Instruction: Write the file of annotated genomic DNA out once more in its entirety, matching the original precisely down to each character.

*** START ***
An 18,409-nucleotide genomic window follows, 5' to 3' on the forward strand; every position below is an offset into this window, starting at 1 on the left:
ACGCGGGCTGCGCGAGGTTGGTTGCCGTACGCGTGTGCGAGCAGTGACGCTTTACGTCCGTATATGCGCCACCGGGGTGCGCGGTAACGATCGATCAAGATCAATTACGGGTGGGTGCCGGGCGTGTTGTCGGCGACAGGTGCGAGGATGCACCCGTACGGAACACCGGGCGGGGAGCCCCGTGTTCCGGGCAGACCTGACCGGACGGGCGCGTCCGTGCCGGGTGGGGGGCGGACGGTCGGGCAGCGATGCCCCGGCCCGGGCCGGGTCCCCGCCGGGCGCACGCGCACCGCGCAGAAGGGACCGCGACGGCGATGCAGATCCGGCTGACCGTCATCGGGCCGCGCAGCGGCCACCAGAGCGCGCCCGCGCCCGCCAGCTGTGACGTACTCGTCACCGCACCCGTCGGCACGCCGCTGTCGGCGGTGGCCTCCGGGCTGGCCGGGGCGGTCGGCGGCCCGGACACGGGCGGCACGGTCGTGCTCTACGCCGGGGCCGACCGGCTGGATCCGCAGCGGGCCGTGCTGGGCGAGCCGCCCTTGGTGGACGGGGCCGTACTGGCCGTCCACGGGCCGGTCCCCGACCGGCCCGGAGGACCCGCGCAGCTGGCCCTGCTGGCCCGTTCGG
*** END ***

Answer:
An 18,409-nucleotide genomic window follows, 5' to 3' on the forward strand; every position below is an offset into this window, starting at 1 on the left:
ACGCGGGCTGCGCGAGGTTGGTTGCCGTACGCGTGTGCGAGCAGTGACGCTTTACGTCCGTATATGCGCCACCGGGGTGCGCGGTAACGATCGATCAAGATCAATTACGGGTGGGTGCCGGGCGTGTTGTCGGCGACAGGTGCGAGGATGCACCCGTACGGAACACCGGGCGGGGAGCCCCGTGTTCCGGGCAGACCTGACCGGACGGGCGCGTCCGTGCCGGGTGGGGGGCGGACGGTCGGGCAGCGATGCCCCGGCCCGGGCCGGGTCCCCGCCGGGCGCACGCGCACCGCGCAGAAGGGACCGCGACGGCGATGCAGATCCGGCTGACCGTCATCGGGCCGCGCAGCGGCCACCAGAGCGCGCCCGCGCCCGCCAGCTGTGACGTACTCGTCACCGCACCCGTCGGCACGCCGCTGTCGGCGGTGGCCTCCGGGCTGGCCGGGGCGGTCGGCGGCCCGGACACGGGCGGCACGGTCGTGCTCTACGCCGGGGCCGACCGGCTGGATCCGCAGCGGGCCGTGCTGGGCGAGCCGCCCTTGGTGGACGGGGCCGTACTGGCCGTCCACGGGCCGGTCCCCGACCGGCCCGGAGGACCCGCGCAGCTGGCCCTGCTGGCCCGTTCGG